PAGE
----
Sustainable Fabrics To Start Wearing

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The fashion industry is one of the world’s biggest polluters. Fortunately, there are ways for you to reduce waste and still be stylish. Start by shopping smart: if you are going to buy something new, make sure it’s made out of an eco-friendly or sustainable fabric. If you’re not sure what your options are, check out the fabrics below.

Bamboo

This is a hardy and renewable material that doesn’t require a lot of chemicals during the growth process, or dyes once it’s turned into fabric. And as a fabric it’s amazing! It’s ultra soft, naturally breathable, odor-repellent, and is biodegradable. Avoid bamboo-rayon blends as those tend to use more chemicals during production.

Hemp

This is another material that is super renewable and easy to grow. It doesn’t require fertilizers and uses minimal pesticides, plus it doesn’t deplete soil nutrients. As a fabric it’s soft and comfortable yet sturdy and durable.

Tencel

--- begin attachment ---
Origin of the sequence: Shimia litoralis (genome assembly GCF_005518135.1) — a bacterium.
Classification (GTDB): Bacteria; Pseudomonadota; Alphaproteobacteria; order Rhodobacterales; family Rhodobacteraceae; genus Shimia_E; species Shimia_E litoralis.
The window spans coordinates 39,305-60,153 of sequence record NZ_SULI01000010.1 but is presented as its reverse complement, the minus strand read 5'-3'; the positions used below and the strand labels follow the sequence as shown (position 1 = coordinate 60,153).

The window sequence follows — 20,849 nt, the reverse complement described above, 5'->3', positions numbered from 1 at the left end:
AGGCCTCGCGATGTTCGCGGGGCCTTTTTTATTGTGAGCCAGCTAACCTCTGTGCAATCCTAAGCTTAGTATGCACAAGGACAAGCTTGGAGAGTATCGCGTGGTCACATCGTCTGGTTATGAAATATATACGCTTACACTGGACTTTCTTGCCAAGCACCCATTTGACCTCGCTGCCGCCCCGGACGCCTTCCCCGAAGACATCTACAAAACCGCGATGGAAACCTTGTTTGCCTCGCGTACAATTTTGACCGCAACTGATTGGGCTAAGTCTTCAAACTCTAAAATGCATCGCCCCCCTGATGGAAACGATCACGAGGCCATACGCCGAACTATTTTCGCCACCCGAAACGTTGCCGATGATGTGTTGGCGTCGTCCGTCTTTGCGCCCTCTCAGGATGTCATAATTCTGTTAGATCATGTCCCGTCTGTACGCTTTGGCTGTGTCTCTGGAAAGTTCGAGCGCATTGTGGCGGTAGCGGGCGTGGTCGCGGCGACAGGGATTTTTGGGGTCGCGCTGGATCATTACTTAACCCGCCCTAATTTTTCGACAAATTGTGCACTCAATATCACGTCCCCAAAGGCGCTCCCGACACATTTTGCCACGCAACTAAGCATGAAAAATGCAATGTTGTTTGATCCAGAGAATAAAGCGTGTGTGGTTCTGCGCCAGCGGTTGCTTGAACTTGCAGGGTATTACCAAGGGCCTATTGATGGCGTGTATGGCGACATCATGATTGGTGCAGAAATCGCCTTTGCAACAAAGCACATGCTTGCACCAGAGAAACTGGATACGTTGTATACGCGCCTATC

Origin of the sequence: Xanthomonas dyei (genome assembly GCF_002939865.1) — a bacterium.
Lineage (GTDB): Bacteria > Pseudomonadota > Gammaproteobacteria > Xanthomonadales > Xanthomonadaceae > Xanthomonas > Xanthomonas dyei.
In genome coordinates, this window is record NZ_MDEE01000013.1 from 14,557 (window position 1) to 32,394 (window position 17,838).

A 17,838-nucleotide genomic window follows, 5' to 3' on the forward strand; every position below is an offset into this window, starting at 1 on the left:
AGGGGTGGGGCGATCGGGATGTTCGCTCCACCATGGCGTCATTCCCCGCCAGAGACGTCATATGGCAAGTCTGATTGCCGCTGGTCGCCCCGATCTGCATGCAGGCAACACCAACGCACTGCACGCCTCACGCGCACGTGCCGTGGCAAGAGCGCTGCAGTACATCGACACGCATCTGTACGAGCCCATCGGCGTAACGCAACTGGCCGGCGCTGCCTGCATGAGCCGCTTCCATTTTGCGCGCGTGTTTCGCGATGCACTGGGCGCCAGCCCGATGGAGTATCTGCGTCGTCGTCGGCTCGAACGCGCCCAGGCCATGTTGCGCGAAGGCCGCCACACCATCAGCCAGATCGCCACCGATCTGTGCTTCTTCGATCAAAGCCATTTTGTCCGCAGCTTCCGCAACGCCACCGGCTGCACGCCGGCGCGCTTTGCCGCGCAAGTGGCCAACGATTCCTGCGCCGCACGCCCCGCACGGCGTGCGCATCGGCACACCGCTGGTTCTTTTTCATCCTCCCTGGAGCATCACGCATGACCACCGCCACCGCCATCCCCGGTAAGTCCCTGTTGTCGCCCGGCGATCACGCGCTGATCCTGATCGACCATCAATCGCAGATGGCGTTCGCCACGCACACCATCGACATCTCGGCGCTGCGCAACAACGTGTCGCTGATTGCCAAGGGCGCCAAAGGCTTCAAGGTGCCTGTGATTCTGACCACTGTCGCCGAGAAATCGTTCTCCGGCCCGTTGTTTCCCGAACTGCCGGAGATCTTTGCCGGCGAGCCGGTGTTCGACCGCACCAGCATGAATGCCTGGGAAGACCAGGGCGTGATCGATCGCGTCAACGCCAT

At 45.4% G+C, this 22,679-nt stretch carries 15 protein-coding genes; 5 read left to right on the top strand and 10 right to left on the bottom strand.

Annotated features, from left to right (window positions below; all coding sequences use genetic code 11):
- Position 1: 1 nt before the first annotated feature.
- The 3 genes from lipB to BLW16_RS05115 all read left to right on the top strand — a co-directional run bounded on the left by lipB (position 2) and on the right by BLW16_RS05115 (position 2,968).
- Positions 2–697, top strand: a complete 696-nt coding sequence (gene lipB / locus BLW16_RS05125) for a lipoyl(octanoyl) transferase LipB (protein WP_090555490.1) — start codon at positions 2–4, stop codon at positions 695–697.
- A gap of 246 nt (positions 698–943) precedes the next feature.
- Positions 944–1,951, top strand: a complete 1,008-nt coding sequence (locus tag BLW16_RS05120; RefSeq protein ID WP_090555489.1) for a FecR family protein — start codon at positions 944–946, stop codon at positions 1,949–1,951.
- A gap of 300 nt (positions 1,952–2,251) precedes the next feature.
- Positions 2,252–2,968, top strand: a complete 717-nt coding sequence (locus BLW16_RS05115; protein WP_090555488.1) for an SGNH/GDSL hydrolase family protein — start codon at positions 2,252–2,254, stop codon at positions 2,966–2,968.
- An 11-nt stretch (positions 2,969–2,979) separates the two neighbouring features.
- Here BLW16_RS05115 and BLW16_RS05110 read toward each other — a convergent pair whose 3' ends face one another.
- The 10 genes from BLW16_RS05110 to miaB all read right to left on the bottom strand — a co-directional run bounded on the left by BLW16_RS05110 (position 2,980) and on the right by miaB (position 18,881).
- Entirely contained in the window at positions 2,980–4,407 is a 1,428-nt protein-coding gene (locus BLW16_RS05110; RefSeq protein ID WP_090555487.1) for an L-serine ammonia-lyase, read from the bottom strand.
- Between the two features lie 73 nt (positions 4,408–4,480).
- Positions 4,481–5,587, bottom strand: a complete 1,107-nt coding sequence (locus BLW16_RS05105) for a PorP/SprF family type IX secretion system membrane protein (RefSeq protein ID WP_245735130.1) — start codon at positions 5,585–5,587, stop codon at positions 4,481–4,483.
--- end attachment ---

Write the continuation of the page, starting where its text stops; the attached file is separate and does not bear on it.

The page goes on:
This fabric is made from cellulose wood pulp, meaning it’s fully biodegradable. It also doesn’t require a lot of chemicals during the making process. Once converted to clothing, it absorbs color quickly (meaning less dyes are needed) yet is naturally breathable and super soft.

Organic Cotton

Regular cotton production uses alarming amounts of pesticides. Organic cotton is grown in a more natural way without harmful, toxic chemicals. This type of cotton is also more likely to use natural dyes.

Recycled Polyester

Not all synthetics are bad! Reduce waste by going for a recycled option. More and more companies are starting to use recycled materials (not just from clothing, but from other plastic sources too) and are finding ways to reduce the amount of chemicals used during production.

Soy Cashmere/Silk

Soy isn’t just for food. Its proteins contain fiber that can be turned into fabric, which will still remain biodegradable. It’s also breathable, absorbent, and contains amino acids that are good for the skin. Plus, it feels just as smooth as regular cashmere and silk.

Wool

This is probably the original sustainable fabric. It’s renewable and doesn’t require any chemicals to grow. However, not all wool is made equal. Make sure you are getting yours from a farm that treats the sheep humanely and doesn’t use toxic dyes.

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